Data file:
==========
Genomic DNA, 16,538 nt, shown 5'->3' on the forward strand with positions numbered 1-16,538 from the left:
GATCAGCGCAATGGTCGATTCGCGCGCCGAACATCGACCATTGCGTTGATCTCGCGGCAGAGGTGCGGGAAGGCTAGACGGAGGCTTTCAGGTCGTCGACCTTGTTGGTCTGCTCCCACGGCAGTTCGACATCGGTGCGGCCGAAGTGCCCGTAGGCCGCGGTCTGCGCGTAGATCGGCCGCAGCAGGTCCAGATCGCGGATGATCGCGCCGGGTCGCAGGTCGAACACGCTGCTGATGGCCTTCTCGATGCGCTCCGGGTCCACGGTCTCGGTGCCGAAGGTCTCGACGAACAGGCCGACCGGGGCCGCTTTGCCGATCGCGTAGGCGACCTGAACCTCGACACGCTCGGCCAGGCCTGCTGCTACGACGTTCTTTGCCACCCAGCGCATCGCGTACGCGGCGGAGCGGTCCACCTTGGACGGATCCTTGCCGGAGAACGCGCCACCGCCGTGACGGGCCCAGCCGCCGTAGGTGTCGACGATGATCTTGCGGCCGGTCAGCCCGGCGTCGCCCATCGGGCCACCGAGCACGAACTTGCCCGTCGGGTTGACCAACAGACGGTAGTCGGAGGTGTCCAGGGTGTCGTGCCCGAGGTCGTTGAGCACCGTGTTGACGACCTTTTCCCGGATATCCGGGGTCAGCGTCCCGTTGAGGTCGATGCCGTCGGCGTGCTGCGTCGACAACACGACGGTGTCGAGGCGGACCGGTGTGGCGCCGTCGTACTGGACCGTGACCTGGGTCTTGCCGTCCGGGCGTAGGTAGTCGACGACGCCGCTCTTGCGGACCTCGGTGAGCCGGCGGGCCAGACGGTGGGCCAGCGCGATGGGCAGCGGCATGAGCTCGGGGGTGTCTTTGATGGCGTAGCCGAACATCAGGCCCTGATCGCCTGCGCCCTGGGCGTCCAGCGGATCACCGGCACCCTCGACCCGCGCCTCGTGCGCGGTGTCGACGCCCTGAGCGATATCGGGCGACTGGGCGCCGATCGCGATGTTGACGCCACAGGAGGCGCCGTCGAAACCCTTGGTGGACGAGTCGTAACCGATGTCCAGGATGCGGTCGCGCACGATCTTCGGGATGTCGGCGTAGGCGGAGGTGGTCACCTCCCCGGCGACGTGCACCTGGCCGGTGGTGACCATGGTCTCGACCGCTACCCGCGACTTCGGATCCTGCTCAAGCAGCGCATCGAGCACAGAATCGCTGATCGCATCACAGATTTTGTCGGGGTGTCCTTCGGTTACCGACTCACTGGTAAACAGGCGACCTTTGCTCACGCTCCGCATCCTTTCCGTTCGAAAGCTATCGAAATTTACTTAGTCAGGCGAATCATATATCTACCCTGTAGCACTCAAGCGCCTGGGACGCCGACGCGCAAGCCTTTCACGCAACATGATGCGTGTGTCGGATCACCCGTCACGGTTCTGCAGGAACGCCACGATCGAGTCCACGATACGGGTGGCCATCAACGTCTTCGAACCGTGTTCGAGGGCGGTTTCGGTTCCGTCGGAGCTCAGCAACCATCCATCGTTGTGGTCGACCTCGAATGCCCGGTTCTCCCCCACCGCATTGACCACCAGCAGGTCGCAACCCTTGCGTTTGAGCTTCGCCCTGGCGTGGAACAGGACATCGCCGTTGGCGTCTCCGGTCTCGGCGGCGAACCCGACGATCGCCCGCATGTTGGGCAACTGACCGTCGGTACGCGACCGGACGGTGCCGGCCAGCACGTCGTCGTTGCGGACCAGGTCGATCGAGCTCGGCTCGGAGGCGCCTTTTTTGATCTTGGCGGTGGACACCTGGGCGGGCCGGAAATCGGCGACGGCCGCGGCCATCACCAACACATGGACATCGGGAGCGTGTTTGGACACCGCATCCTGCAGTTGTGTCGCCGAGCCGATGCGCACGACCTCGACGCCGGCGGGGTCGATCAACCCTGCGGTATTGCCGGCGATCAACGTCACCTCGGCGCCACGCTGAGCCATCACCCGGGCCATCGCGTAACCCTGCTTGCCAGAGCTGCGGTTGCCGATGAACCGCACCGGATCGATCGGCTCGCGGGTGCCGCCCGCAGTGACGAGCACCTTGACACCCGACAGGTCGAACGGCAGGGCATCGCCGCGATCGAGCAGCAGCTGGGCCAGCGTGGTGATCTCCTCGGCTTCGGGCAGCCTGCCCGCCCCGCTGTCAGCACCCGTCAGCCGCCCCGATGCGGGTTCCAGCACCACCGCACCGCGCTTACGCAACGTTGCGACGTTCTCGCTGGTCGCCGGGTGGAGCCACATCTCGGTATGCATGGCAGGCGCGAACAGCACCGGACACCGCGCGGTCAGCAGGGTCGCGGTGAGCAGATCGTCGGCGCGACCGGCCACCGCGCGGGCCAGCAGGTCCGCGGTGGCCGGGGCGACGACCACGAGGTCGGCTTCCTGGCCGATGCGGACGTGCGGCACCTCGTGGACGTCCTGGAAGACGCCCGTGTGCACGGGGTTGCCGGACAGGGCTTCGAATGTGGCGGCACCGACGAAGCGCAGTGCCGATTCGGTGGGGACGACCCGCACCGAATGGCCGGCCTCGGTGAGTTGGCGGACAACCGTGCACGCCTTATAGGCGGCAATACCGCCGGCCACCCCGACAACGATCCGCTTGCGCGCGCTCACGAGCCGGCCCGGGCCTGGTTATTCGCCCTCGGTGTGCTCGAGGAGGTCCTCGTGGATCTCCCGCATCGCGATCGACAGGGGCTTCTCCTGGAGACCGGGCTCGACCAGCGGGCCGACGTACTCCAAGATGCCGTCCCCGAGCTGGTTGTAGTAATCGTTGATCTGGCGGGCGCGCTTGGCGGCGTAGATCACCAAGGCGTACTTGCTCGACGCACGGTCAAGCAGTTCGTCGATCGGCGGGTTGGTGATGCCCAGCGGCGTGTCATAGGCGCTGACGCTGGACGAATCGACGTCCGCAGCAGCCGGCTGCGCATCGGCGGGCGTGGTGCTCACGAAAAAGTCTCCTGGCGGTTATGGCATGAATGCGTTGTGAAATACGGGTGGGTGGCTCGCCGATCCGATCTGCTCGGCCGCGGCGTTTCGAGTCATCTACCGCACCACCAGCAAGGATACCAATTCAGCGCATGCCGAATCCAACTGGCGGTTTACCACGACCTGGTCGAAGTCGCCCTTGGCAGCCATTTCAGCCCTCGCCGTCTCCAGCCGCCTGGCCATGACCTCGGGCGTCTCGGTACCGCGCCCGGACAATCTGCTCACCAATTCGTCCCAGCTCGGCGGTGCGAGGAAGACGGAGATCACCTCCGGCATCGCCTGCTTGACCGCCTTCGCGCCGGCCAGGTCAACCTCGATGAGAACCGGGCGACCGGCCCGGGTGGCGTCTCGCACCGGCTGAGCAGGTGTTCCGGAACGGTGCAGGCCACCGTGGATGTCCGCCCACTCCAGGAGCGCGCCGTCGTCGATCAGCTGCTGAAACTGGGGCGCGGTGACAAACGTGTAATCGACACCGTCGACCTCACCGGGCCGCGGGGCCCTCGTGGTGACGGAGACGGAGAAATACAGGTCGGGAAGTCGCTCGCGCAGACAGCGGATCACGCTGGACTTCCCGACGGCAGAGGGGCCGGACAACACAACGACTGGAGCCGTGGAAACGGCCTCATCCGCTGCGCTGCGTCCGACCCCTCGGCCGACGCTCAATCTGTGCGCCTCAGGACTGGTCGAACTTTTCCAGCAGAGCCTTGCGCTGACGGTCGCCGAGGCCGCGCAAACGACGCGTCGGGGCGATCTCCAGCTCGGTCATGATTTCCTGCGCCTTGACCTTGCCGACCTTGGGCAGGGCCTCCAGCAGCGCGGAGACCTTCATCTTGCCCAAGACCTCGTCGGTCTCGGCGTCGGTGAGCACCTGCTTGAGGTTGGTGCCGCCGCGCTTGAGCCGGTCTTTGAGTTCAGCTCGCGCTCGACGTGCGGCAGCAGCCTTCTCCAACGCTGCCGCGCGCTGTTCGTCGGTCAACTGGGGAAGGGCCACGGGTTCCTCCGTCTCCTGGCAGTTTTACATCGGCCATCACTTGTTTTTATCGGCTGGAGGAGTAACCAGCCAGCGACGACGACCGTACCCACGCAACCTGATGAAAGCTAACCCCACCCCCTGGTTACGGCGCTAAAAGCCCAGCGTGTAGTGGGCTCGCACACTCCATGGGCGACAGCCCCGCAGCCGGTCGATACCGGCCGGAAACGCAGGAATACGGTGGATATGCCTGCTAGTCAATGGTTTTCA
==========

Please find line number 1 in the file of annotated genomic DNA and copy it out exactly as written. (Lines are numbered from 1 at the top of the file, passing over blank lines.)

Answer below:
Genomic DNA, 16,538 nt, shown 5'->3' on the forward strand with positions numbered 1-16,538 from the left: